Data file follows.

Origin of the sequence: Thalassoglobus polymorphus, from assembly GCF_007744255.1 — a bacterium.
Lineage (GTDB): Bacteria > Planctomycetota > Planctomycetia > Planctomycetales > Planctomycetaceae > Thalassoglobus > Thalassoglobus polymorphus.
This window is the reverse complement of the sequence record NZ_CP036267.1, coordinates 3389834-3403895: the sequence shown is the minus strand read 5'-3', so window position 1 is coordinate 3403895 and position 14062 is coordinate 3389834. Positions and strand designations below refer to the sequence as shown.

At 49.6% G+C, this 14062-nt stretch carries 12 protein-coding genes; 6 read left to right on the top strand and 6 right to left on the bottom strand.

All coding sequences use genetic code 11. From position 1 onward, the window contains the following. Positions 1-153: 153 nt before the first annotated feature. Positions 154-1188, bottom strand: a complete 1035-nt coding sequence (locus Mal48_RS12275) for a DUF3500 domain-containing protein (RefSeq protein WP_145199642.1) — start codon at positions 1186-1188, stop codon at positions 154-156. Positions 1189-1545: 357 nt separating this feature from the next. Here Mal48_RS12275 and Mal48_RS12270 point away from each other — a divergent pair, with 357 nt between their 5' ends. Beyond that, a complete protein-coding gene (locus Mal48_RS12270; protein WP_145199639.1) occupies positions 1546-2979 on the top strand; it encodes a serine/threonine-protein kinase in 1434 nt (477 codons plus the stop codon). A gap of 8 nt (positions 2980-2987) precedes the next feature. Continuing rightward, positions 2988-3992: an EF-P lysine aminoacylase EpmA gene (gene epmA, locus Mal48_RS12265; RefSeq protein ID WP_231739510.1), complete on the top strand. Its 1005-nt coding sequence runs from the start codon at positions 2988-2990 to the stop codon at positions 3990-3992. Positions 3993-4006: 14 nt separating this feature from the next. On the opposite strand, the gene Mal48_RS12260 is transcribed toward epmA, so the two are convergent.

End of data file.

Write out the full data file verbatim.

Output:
Origin of the sequence: Thalassoglobus polymorphus, from assembly GCF_007744255.1 — a bacterium.
Lineage (GTDB): Bacteria > Planctomycetota > Planctomycetia > Planctomycetales > Planctomycetaceae > Thalassoglobus > Thalassoglobus polymorphus.
This window is the reverse complement of the sequence record NZ_CP036267.1, coordinates 3389834-3403895: the sequence shown is the minus strand read 5'-3', so window position 1 is coordinate 3403895 and position 14062 is coordinate 3389834. Positions and strand designations below refer to the sequence as shown.

At 49.6% G+C, this 14062-nt stretch carries 12 protein-coding genes; 6 read left to right on the top strand and 6 right to left on the bottom strand.

All coding sequences use genetic code 11. From position 1 onward, the window contains the following. Positions 1-153: 153 nt before the first annotated feature. Positions 154-1188, bottom strand: a complete 1035-nt coding sequence (locus Mal48_RS12275) for a DUF3500 domain-containing protein (RefSeq protein WP_145199642.1) — start codon at positions 1186-1188, stop codon at positions 154-156. Positions 1189-1545: 357 nt separating this feature from the next. Here Mal48_RS12275 and Mal48_RS12270 point away from each other — a divergent pair, with 357 nt between their 5' ends. Beyond that, a complete protein-coding gene (locus Mal48_RS12270; protein WP_145199639.1) occupies positions 1546-2979 on the top strand; it encodes a serine/threonine-protein kinase in 1434 nt (477 codons plus the stop codon). A gap of 8 nt (positions 2980-2987) precedes the next feature. Continuing rightward, positions 2988-3992: an EF-P lysine aminoacylase EpmA gene (gene epmA, locus Mal48_RS12265; RefSeq protein ID WP_231739510.1), complete on the top strand. Its 1005-nt coding sequence runs from the start codon at positions 2988-2990 to the stop codon at positions 3990-3992. Positions 3993-4006: 14 nt separating this feature from the next. On the opposite strand, the gene Mal48_RS12260 is transcribed toward epmA, so the two are convergent.